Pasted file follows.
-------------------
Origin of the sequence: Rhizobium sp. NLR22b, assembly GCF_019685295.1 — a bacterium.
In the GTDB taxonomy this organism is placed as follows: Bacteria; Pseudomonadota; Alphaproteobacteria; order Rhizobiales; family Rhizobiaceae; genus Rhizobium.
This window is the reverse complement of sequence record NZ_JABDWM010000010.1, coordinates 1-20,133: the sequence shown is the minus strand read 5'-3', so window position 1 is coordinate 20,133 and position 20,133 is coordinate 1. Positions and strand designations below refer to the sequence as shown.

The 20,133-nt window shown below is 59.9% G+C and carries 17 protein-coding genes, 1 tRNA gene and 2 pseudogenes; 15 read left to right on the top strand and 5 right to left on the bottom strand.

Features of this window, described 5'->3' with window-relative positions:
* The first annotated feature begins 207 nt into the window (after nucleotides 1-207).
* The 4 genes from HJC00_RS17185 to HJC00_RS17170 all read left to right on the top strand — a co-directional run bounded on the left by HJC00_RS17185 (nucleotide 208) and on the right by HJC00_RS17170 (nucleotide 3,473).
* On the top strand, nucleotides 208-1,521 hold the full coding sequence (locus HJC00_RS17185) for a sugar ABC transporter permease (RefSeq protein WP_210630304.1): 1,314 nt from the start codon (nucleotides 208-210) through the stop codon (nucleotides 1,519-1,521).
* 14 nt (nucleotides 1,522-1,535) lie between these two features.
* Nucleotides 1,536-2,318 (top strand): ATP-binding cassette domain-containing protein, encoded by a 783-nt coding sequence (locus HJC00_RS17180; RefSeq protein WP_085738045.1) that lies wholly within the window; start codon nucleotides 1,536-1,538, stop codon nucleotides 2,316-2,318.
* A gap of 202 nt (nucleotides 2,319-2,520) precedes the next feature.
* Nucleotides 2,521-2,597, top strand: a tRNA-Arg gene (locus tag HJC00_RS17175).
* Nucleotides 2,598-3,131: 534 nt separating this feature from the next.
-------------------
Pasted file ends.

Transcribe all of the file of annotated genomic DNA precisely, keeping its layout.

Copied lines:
Origin of the sequence: Rhizobium sp. NLR22b, assembly GCF_019685295.1 — a bacterium.
In the GTDB taxonomy this organism is placed as follows: Bacteria; Pseudomonadota; Alphaproteobacteria; order Rhizobiales; family Rhizobiaceae; genus Rhizobium.
This window is the reverse complement of sequence record NZ_JABDWM010000010.1, coordinates 1-20,133: the sequence shown is the minus strand read 5'-3', so window position 1 is coordinate 20,133 and position 20,133 is coordinate 1. Positions and strand designations below refer to the sequence as shown.

The 20,133-nt window shown below is 59.9% G+C and carries 17 protein-coding genes, 1 tRNA gene and 2 pseudogenes; 15 read left to right on the top strand and 5 right to left on the bottom strand.

Features of this window, described 5'->3' with window-relative positions:
* The first annotated feature begins 207 nt into the window (after nucleotides 1-207).
* The 4 genes from HJC00_RS17185 to HJC00_RS17170 all read left to right on the top strand — a co-directional run bounded on the left by HJC00_RS17185 (nucleotide 208) and on the right by HJC00_RS17170 (nucleotide 3,473).
* On the top strand, nucleotides 208-1,521 hold the full coding sequence (locus HJC00_RS17185) for a sugar ABC transporter permease (RefSeq protein WP_210630304.1): 1,314 nt from the start codon (nucleotides 208-210) through the stop codon (nucleotides 1,519-1,521).
* 14 nt (nucleotides 1,522-1,535) lie between these two features.
* Nucleotides 1,536-2,318 (top strand): ATP-binding cassette domain-containing protein, encoded by a 783-nt coding sequence (locus HJC00_RS17180; RefSeq protein WP_085738045.1) that lies wholly within the window; start codon nucleotides 1,536-1,538, stop codon nucleotides 2,316-2,318.
* A gap of 202 nt (nucleotides 2,319-2,520) precedes the next feature.
* Nucleotides 2,521-2,597, top strand: a tRNA-Arg gene (locus tag HJC00_RS17175).
* Nucleotides 2,598-3,131: 534 nt separating this feature from the next.